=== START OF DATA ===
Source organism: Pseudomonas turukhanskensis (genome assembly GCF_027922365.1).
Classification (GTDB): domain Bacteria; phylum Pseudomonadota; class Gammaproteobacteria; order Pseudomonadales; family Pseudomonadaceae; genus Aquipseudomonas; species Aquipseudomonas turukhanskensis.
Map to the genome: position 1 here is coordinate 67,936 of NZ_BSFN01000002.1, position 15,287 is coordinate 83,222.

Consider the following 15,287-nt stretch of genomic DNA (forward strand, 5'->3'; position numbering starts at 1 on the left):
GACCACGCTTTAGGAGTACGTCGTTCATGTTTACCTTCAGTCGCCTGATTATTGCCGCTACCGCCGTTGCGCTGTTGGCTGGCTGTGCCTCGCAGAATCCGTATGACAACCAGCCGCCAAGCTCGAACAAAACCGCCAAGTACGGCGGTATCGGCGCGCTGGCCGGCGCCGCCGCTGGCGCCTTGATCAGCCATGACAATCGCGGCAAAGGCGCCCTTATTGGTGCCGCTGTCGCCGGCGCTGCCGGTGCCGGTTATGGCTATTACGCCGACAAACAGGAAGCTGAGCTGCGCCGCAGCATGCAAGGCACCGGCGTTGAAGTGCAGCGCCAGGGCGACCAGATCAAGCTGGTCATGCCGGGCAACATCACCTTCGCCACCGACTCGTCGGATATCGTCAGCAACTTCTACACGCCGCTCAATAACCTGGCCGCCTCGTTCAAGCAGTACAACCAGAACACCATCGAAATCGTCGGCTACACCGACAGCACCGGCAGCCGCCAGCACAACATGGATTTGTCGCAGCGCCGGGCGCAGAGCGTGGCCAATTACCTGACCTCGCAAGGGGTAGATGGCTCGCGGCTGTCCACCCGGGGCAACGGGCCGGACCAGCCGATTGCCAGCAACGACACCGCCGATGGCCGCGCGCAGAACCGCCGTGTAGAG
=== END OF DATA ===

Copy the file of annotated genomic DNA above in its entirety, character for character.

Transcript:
Source organism: Pseudomonas turukhanskensis (genome assembly GCF_027922365.1).
Classification (GTDB): domain Bacteria; phylum Pseudomonadota; class Gammaproteobacteria; order Pseudomonadales; family Pseudomonadaceae; genus Aquipseudomonas; species Aquipseudomonas turukhanskensis.
Map to the genome: position 1 here is coordinate 67,936 of NZ_BSFN01000002.1, position 15,287 is coordinate 83,222.

Consider the following 15,287-nt stretch of genomic DNA (forward strand, 5'->3'; position numbering starts at 1 on the left):
GACCACGCTTTAGGAGTACGTCGTTCATGTTTACCTTCAGTCGCCTGATTATTGCCGCTACCGCCGTTGCGCTGTTGGCTGGCTGTGCCTCGCAGAATCCGTATGACAACCAGCCGCCAAGCTCGAACAAAACCGCCAAGTACGGCGGTATCGGCGCGCTGGCCGGCGCCGCCGCTGGCGCCTTGATCAGCCATGACAATCGCGGCAAAGGCGCCCTTATTGGTGCCGCTGTCGCCGGCGCTGCCGGTGCCGGTTATGGCTATTACGCCGACAAACAGGAAGCTGAGCTGCGCCGCAGCATGCAAGGCACCGGCGTTGAAGTGCAGCGCCAGGGCGACCAGATCAAGCTGGTCATGCCGGGCAACATCACCTTCGCCACCGACTCGTCGGATATCGTCAGCAACTTCTACACGCCGCTCAATAACCTGGCCGCCTCGTTCAAGCAGTACAACCAGAACACCATCGAAATCGTCGGCTACACCGACAGCACCGGCAGCCGCCAGCACAACATGGATTTGTCGCAGCGCCGGGCGCAGAGCGTGGCCAATTACCTGACCTCGCAAGGGGTAGATGGCTCGCGGCTGTCCACCCGGGGCAACGGGCCGGACCAGCCGATTGCCAGCAACGACACCGCCGATGGCCGCGCGCAGAACCGCCGTGTAGAG